cape town
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  • An analysis of SA’s average temperatures for the last 30 years shows that summer lasts for six months in most parts of the country, and kicks off earlier in the northeast.
  • There is no official division of the seasons in South Africa, and the year tends to be split into three-month chunks because of tradition.
  • Researchers propose that tourism, agriculture recognise that the country’s seasons do not fit the conventional mould.
  • For more stories visit Business Insider South Africa. 

A new paper in the South African Journal of Science has confirmed the lived experience of people in South Africa: summer lasts for half of the year, beginning in October and extending through to March. 

The country does not have an official calendar for seasons, according to the South African Weather Service. The service emphasises “strongly” that the seasonal divisions are based on convention. Based on this convention, the year is split into three-month seasons, with summer starting on 1 December and ending with February. 

However, researchers, based at the University of Witwatersrand and the University of the Free State, analysed the daily temperature data from 35 weather stations around the country, from 1980 to 2015. They statistically classified seasons, identifying five discrete temperature clusters: summer (October through to March), early autumn (April), late autumn (May), winter (June to August), and spring (September). These long summers start earlier in the northeast of the country, in places like Johannesburg, and winters end later in the southwest, which includes Cape Town.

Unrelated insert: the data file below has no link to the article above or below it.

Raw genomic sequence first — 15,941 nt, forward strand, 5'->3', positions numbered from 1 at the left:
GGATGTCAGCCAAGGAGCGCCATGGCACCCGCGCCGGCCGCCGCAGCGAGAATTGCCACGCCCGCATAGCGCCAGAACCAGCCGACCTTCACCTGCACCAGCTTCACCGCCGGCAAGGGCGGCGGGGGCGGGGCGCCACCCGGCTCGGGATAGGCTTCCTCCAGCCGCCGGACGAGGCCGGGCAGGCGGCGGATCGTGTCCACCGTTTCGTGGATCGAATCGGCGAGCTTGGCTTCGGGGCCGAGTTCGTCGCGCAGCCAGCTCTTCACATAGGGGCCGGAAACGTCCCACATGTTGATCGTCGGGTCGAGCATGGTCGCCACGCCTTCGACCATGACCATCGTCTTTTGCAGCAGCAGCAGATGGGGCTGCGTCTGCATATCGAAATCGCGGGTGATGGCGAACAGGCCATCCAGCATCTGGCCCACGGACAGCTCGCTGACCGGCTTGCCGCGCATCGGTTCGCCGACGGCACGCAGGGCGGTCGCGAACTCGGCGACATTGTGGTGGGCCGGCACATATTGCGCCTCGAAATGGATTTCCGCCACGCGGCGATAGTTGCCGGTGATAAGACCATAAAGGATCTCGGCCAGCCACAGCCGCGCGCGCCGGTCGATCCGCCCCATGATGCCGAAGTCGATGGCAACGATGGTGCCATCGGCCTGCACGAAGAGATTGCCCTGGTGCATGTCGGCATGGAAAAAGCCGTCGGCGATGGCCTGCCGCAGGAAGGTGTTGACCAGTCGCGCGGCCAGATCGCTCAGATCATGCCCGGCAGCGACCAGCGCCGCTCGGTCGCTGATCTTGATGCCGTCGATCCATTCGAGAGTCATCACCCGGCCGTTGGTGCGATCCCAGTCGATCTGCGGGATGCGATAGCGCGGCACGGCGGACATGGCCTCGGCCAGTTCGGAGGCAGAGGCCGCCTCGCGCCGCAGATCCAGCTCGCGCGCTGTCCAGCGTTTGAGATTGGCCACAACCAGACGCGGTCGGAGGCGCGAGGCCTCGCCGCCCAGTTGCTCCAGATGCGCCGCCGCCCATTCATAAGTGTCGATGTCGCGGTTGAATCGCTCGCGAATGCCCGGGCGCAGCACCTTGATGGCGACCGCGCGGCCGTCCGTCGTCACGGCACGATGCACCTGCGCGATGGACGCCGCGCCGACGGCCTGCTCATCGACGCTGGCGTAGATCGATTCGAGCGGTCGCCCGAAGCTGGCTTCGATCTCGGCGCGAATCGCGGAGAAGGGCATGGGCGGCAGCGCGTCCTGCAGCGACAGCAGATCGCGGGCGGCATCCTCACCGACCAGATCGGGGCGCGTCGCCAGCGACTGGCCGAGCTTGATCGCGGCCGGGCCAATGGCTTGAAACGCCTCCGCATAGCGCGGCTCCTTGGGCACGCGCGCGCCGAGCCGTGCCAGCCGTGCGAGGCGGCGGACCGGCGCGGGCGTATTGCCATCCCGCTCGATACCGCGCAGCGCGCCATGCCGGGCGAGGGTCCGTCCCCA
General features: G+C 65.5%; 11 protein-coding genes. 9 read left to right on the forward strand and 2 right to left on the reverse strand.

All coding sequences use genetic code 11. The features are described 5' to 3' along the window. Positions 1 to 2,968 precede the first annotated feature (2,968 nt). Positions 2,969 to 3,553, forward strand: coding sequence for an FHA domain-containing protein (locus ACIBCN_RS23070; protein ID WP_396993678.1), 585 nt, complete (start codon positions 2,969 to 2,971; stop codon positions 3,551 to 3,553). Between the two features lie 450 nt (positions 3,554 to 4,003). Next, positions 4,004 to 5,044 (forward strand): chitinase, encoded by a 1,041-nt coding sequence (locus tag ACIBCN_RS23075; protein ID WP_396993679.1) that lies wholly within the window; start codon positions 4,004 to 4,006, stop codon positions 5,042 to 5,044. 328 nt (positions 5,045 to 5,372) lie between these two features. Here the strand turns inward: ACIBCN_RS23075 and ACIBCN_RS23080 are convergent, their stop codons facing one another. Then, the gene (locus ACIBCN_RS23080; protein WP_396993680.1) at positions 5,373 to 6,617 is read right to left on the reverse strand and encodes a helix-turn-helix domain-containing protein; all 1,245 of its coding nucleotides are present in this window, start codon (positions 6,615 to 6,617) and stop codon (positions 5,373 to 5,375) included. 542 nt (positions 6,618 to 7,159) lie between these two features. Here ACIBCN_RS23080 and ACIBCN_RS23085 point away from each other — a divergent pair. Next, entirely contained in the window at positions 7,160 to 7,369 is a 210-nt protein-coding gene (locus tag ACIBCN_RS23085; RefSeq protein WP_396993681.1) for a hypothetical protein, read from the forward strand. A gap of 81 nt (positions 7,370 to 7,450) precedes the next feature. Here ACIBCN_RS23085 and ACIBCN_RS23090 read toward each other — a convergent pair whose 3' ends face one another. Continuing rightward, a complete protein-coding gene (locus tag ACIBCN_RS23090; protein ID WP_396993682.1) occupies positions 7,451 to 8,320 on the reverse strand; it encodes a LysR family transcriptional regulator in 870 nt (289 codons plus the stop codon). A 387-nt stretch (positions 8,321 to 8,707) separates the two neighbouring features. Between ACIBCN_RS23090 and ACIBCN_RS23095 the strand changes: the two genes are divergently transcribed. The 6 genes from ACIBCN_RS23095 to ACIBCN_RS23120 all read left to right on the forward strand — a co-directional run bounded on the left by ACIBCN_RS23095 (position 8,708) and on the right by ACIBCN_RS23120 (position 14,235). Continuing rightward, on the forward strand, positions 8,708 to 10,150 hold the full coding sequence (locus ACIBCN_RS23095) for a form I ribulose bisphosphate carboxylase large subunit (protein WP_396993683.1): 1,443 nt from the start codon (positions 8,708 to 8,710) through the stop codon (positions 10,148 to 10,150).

“What we understand as seasons largely relates to phenology – the appearance of blossoms in spring, the colouration and fall of leaves in autumn, and the migration of birds, for example,” says study co-author Adriaan Van Der Walt, a geographer at the University of the Free State. “These phenological shifts are more sensitive to temperature than other climatic variables.” 

Rainfall is often a proxy for seasons, but that is difficult to use in South Africa which is split into winter- and summer-rainfall areas. Also, since the country is semi-arid, some places hardly get any rain, he says. 

Bruce Hewitson, director of the Climate Systems Analysis Group at the University of Cape Town who was not involved in the research, says that the definition of season is inherently subjective and depends on its purpose and function. As such, the new research is just one way to split up the year.

“One can conceive of numerous approaches, as in how the weather feels to a human which necessarily means humidity and duration and min/max needs to be accommodated, or one could consider seasons in terms of wind shifts, or consider the inter-day variability of a parameter, or other ways to define seasons.” 

Van Der Walt says the important thing is that seasons should be clearly defined and the logic behind them explained “rather than just assigning months to seasons”. 

“The temperature-based division can be used and applied to the agricultural sector and practices, resource management, tourism and any temperature-dependent activities, especially to develop adaptive strategies in monitoring seasonal changes in temperature under climate change,” he says.

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